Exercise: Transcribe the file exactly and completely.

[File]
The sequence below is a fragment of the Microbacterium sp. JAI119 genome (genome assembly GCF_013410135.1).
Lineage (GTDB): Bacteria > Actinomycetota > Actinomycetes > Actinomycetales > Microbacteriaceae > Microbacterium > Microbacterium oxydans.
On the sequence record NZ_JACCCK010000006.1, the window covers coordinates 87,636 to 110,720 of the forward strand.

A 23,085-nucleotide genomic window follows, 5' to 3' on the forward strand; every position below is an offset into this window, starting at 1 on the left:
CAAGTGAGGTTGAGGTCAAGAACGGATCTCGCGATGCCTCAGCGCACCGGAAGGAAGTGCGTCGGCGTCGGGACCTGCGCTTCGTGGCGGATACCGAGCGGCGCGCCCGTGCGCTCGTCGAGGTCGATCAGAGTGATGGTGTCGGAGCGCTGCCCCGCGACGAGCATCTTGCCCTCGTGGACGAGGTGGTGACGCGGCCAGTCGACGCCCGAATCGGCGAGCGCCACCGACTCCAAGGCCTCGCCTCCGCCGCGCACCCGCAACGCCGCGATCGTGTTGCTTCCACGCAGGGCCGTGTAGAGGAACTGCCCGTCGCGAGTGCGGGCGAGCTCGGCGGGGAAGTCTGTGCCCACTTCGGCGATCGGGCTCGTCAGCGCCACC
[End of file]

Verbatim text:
The sequence below is a fragment of the Microbacterium sp. JAI119 genome (genome assembly GCF_013410135.1).
Lineage (GTDB): Bacteria > Actinomycetota > Actinomycetes > Actinomycetales > Microbacteriaceae > Microbacterium > Microbacterium oxydans.
On the sequence record NZ_JACCCK010000006.1, the window covers coordinates 87,636 to 110,720 of the forward strand.

A 23,085-nucleotide genomic window follows, 5' to 3' on the forward strand; every position below is an offset into this window, starting at 1 on the left:
CAAGTGAGGTTGAGGTCAAGAACGGATCTCGCGATGCCTCAGCGCACCGGAAGGAAGTGCGTCGGCGTCGGGACCTGCGCTTCGTGGCGGATACCGAGCGGCGCGCCCGTGCGCTCGTCGAGGTCGATCAGAGTGATGGTGTCGGAGCGCTGCCCCGCGACGAGCATCTTGCCCTCGTGGACGAGGTGGTGACGCGGCCAGTCGACGCCCGAATCGGCGAGCGCCACCGACTCCAAGGCCTCGCCTCCGCCGCGCACCCGCAACGCCGCGATCGTGTTGCTTCCACGCAGGGCCGTGTAGAGGAACTGCCCGTCGCGAGTGCGGGCGAGCTCGGCGGGGAAGTCTGTGCCCACTTCGGCGATCGGGCTCGTCAGCGCCACC